Edward Steichen, commissioner of the exhibition The Family of Man

26 mai 1993
05m 31s
Ref. 00204


Summary :

Presentation with music of the photograph exhibition The Family of Man that Edward Steichen had organised in 1955 to the Museum of modern Art in New York. The exhibition is then presented in Toulouse, before definitively moving to the Clervaux Museum in Luxembourg.

Media type :
Broadcast date :
26 mai 1993
Source :
FR3 (Collection: Alice )
Themes :


Edward Steichen was born in Luxembourg in 1879. His family emigrated to the United States in 1881. Around the age of 16, he began his studies in photography and to practise, he made his friends pose. In 1900 he took American nationality. During the First World War his training allowed him to get the job of director of aerial photography for the Allied forces.

In the time between the wars he became famous as a fashion photographer and worked for the magazines Vanity Fair and Vogue. He took portraits of all the celebrities of his time: Greta Garbo, Matisse, Richard Strauss, Churchill... with the onset of the Second World War, he was the director of the Naval Photographic Institute. From 1947 to 1962, he directed the prestigious Museum of Modern Art in New York; putting on around 50 exhibitions and declaring that photography is an art that "explains man to man and each to himself."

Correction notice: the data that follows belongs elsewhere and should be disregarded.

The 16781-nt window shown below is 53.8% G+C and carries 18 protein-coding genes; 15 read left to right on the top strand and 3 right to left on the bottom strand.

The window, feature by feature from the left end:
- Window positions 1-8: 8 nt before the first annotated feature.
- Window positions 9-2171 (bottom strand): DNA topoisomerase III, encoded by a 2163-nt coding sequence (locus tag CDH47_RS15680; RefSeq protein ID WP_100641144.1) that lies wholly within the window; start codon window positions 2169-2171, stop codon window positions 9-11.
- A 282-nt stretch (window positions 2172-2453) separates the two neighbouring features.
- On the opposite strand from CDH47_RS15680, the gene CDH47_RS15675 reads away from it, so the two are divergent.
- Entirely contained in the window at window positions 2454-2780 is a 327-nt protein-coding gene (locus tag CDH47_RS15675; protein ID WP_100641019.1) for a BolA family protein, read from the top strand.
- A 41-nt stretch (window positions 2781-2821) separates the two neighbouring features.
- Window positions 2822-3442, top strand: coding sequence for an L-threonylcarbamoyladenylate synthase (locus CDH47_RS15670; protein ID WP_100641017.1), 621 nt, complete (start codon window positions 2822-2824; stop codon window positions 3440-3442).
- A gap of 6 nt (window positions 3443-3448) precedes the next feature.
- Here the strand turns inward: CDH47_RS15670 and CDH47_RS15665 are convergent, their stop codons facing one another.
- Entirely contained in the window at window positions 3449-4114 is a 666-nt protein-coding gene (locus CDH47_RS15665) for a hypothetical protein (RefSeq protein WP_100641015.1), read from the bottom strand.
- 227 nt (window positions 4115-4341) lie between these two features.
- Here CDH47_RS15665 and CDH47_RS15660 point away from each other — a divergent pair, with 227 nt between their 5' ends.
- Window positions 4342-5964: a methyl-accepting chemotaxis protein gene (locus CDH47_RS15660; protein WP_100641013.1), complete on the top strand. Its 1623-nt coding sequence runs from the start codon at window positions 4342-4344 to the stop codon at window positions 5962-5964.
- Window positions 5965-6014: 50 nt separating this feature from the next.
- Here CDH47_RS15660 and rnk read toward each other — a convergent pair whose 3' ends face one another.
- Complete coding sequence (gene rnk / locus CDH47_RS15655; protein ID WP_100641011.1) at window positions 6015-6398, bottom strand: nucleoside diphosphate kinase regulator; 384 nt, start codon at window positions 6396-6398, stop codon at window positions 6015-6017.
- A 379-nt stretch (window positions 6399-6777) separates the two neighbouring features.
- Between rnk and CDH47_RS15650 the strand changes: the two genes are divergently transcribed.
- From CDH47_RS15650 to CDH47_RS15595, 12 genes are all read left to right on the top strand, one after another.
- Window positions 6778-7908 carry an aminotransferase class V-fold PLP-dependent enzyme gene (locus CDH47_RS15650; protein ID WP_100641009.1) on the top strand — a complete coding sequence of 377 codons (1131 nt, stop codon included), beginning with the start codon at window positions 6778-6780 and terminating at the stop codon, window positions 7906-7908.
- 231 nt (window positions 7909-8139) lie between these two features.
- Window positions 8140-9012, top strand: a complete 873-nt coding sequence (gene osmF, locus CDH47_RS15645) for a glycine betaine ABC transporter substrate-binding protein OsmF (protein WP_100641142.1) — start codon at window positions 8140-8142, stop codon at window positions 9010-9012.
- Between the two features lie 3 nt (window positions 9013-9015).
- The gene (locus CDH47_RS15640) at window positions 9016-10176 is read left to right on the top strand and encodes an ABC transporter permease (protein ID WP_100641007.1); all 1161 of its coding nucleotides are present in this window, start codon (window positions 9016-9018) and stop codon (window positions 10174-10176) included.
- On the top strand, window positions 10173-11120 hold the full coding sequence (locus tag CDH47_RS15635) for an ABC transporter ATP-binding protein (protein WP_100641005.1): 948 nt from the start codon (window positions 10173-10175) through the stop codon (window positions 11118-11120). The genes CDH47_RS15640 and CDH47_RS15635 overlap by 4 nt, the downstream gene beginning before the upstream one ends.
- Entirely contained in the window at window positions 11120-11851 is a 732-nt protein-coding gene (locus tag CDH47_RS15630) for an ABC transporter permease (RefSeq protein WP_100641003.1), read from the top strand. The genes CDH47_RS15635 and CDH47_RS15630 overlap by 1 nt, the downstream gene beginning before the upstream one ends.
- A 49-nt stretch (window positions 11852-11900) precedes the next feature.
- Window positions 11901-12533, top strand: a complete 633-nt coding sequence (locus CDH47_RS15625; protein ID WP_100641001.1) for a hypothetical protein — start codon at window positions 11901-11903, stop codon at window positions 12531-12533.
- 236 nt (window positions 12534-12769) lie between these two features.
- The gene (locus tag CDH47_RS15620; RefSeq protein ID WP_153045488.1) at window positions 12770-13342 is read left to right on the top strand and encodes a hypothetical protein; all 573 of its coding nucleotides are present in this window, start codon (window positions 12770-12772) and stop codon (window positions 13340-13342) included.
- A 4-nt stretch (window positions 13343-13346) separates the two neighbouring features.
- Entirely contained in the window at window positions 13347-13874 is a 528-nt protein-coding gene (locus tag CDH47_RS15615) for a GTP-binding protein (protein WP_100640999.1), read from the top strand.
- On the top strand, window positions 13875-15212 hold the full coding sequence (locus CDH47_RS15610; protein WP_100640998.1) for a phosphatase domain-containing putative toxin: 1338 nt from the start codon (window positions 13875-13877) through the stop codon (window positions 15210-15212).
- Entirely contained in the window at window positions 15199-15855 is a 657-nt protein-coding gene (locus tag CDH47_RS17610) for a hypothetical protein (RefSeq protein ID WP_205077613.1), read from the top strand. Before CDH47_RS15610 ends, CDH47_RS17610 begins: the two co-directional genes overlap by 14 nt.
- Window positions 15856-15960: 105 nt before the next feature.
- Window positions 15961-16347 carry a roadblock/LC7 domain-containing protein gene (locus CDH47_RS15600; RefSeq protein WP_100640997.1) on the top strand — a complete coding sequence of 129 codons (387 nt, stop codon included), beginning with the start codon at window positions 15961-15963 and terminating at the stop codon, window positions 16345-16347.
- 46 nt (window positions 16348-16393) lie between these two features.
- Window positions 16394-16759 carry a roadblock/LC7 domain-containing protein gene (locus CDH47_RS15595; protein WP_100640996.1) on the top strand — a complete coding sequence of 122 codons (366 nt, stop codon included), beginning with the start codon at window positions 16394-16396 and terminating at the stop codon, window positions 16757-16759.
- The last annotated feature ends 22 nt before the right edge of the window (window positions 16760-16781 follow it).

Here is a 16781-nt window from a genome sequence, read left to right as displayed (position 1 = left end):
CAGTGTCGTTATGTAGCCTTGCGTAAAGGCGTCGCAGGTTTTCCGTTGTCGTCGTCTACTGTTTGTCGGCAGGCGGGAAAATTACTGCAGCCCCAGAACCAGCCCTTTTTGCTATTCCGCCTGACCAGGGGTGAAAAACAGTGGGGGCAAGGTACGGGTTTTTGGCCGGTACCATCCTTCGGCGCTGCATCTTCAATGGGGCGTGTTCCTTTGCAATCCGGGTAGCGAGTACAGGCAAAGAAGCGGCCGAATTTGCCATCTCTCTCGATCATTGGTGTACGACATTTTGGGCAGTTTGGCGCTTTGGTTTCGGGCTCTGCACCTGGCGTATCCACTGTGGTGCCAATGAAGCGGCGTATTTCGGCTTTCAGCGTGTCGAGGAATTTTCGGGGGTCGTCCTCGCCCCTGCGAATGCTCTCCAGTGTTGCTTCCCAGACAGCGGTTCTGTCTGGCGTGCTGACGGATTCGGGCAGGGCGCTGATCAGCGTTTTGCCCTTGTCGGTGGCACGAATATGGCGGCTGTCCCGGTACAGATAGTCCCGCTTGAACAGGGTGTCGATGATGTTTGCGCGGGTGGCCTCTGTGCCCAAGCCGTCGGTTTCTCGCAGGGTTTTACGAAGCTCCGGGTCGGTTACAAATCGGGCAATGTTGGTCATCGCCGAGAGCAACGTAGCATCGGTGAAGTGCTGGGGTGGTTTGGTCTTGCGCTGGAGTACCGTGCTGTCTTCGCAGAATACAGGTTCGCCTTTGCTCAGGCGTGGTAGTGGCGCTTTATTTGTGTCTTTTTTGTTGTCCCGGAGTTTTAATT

The most famous exhibition that he organised, The Family of Man (1955) is now permanently housed in Luxembourg. One of his photographs The Pond-Moonlight, has for a long while been the most expensive in the world. Edward Steichen died in 1973.

Emmanuel Zbinden


Jean Dieuzaide
Learning about human value and the works themselves was the great idea of Edward Steichen, the great humanist who was both a painter and a musician. I think that his preoccupation was to create a great symphony at the end of his life.
Jean Dieuzaide
An extremely intriguing phenomenon is going on, it's that forty years later, this exhibit has as much of an impact on visitors as it had in the 1950s. It's an outdated exhibit, which isn't presented the way that they usually are in the big exhibitions of Paris or Toulouse. But it's an exhibit whose images have retained all of their freshness and emotion.